Judge removes Trustee in surprise move
Matthew Brown, AP
The trustee overseeing a bankrupt Montana power cooperative was removed by a federal judge Tuesday in an unexpected move that could lead to the breakup of the troubled co-op and the sale of assets including a power plant near Great Falls.
U.S. Bankruptcy Judge Ralph Kirscher had said in a Nov. 13 hearing that he was reluctant to remove trustee Lee Freeman, given that his reorganization plan for the Southern Montana Electric Generation and Transmission Cooperative was still pending.
But Kirscher said that with the members now in agreement to liquidate the plant and other assets, Freeman is no longer needed. The judge also noted that the trustee has submitted claims for more than $6 million in fees and expenses for his attorneys and consultants and those of lenders for Southern Montana's seldom-used Highwood power plant near Great Falls, Prudential Insurance and Modern Woodmen of America.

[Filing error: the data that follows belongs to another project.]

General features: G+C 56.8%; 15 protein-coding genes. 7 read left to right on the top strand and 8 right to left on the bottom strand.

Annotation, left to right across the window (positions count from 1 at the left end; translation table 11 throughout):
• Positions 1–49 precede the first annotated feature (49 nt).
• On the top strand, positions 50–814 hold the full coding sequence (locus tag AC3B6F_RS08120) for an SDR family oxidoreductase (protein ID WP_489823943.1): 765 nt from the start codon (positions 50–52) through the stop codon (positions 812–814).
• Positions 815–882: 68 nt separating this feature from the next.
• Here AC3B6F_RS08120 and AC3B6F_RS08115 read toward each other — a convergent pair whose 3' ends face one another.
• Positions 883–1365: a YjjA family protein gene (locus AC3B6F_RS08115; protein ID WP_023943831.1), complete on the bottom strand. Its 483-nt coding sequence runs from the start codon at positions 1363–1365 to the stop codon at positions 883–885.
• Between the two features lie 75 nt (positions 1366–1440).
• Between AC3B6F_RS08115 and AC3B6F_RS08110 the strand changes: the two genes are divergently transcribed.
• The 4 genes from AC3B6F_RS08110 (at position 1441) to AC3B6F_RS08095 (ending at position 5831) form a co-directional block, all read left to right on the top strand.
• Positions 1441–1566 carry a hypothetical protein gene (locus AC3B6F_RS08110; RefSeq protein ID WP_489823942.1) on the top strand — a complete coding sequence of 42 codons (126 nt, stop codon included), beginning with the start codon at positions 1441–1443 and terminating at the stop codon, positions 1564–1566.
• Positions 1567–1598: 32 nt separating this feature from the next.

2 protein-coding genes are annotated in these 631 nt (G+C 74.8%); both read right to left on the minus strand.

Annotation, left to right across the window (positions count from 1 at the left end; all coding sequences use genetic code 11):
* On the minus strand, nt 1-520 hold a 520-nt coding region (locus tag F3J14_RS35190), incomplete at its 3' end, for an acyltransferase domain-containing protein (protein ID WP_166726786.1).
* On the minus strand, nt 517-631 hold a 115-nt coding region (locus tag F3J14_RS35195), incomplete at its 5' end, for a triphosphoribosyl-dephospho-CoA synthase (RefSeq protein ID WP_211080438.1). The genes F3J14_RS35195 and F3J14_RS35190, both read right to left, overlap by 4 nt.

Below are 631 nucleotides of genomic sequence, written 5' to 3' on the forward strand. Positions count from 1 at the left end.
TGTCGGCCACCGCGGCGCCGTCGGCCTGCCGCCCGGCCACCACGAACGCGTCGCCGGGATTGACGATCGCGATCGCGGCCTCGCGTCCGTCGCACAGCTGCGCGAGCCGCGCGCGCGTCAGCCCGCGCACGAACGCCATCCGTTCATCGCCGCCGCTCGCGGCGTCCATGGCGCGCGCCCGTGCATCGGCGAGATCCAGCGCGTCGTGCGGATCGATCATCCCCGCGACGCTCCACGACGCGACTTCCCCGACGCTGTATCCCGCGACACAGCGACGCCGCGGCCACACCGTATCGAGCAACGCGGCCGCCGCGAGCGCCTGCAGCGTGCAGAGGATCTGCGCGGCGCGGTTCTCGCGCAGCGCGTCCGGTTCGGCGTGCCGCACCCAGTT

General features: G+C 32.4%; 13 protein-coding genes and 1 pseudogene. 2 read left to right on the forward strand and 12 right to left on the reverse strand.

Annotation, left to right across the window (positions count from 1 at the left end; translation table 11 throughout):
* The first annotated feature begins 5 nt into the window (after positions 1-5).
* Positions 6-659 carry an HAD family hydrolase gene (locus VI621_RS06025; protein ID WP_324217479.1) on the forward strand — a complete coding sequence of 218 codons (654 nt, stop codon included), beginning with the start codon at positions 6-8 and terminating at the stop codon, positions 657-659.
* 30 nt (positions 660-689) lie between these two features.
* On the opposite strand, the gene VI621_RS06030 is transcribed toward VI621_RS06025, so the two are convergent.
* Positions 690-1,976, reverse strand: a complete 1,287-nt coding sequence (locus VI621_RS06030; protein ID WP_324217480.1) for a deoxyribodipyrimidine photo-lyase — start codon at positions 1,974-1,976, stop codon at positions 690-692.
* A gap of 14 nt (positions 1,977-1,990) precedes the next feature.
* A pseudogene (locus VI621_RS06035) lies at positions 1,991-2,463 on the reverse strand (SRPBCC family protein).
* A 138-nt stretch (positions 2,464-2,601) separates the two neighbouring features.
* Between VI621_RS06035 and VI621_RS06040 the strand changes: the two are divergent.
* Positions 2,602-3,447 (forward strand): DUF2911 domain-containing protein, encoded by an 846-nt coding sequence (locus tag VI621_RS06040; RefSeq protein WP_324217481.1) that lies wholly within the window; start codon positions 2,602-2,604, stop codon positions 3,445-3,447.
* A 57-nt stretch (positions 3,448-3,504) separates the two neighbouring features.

Freeman wanted to keep together Southern Montana's four member co-ops, which collectively represent more than 10,000 businesses and households. By raising electricity rates for those customers, Freeman planned to pay off the bulk of an $85 million loan for the Highwood plant.
"Yet, after two years, the trustee has not secured confirmation of a plan," Kirscher wrote. "There is the appearance of a perverse incentive to keep this case going along under the status quo, so the trustee, his counsel, and counsel for the (lenders) can continue filing interim fee applications."
The trustee's removal leaves the members' liquidation plan as the only one on the table. However, Kirscher has said the lenders could step in and offer their own plan in Freeman's absence.
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